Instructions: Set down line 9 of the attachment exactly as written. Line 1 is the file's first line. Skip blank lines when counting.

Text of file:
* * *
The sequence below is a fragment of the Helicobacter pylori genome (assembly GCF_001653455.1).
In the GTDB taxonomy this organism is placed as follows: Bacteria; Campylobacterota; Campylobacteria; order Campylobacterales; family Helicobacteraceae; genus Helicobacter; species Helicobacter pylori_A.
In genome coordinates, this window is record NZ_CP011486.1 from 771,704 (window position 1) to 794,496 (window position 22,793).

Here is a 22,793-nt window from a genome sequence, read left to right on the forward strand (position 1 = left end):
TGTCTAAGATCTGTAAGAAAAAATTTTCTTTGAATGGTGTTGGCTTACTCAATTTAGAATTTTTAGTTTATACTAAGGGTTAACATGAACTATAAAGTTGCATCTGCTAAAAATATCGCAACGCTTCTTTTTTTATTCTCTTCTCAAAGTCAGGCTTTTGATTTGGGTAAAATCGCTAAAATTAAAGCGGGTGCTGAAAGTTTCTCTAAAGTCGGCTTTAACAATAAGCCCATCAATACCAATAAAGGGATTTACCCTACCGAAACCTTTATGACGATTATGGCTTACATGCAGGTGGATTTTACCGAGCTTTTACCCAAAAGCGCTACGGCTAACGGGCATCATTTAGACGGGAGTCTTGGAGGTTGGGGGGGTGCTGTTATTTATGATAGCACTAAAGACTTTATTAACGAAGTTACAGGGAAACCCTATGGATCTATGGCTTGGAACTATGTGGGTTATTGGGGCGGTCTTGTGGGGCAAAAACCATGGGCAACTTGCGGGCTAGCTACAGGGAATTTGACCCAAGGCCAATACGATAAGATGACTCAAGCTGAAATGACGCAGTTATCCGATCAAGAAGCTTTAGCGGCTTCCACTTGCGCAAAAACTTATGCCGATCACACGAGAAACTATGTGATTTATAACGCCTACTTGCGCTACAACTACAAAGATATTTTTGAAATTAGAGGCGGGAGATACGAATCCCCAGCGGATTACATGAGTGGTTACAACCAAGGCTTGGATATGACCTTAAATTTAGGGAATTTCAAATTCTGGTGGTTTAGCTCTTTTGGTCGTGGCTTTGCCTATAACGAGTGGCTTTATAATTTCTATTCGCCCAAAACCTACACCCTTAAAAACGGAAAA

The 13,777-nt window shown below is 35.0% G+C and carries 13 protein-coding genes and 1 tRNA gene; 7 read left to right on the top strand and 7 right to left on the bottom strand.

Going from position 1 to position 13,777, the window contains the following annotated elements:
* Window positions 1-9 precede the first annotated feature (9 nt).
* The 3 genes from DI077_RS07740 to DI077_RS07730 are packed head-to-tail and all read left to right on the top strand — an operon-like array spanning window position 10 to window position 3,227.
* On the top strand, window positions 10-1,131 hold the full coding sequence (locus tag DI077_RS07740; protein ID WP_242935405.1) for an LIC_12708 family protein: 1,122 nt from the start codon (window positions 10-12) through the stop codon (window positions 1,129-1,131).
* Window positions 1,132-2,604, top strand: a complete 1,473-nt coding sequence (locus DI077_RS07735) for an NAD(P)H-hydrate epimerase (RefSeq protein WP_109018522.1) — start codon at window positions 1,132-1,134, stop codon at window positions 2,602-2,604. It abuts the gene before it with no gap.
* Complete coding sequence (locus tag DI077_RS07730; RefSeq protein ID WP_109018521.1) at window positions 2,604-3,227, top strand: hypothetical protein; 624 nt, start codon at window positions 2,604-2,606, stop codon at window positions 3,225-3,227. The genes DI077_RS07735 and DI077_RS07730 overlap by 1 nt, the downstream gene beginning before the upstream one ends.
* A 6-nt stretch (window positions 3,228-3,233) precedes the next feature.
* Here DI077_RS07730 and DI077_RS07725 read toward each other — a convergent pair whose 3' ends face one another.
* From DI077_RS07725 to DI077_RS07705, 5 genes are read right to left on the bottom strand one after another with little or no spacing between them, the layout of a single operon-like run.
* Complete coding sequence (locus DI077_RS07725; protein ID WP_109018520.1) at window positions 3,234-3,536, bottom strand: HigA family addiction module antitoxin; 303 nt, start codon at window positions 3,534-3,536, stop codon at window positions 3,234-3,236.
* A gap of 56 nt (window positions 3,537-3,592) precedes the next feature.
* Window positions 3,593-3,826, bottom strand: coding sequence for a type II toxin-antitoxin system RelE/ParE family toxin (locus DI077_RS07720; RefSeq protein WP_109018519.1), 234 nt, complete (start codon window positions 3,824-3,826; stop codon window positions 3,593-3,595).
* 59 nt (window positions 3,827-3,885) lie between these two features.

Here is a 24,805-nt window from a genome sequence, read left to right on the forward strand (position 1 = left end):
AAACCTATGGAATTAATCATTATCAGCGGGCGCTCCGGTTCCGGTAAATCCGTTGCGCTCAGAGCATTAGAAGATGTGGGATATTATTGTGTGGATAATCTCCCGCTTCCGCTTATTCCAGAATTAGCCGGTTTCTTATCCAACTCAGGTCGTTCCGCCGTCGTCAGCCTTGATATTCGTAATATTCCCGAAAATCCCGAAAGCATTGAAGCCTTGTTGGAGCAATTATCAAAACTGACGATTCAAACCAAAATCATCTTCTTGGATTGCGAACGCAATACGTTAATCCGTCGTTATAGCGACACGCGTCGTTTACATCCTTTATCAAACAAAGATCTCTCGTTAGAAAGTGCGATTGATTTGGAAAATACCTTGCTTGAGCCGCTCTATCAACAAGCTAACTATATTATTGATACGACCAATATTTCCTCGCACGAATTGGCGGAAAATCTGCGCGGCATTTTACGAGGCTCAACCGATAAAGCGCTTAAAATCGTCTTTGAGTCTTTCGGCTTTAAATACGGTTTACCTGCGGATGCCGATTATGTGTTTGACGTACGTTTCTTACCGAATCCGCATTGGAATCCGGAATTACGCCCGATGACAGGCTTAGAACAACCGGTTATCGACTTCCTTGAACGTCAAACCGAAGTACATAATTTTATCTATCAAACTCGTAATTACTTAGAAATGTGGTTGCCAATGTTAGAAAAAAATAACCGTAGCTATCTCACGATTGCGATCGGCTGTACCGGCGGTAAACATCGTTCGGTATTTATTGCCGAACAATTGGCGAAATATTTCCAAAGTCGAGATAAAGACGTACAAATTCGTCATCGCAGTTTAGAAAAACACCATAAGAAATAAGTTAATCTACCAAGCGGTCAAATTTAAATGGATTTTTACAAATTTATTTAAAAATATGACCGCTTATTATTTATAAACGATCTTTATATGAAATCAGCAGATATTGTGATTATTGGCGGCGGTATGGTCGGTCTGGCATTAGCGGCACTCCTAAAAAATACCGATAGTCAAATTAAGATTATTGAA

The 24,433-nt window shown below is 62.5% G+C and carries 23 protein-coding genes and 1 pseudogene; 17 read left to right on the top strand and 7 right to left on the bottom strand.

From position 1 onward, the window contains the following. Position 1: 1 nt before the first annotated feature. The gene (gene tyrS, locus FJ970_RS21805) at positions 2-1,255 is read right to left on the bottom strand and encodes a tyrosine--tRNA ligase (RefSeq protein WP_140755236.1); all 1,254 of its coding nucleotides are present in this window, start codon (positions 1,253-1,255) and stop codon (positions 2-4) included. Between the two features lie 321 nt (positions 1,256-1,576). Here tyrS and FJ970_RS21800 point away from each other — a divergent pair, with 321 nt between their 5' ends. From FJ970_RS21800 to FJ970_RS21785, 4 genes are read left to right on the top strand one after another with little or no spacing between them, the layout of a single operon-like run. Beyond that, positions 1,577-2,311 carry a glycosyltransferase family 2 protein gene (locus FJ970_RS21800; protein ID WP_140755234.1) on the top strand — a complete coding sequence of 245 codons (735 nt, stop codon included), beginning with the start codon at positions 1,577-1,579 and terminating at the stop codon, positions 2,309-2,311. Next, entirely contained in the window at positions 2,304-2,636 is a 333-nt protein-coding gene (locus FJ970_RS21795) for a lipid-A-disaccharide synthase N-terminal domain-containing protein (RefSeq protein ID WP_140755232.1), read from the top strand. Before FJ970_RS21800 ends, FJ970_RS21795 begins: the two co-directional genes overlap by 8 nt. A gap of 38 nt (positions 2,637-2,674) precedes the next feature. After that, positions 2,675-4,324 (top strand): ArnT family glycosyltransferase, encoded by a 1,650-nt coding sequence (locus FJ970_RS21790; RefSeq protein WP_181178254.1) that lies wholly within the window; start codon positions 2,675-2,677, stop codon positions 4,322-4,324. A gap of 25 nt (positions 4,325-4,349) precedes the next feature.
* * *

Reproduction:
* The 3 genes from DI077_RS07740 to DI077_RS07730 are packed head-to-tail and all read left to right on the top strand — an operon-like array spanning window position 10 to window position 3,227.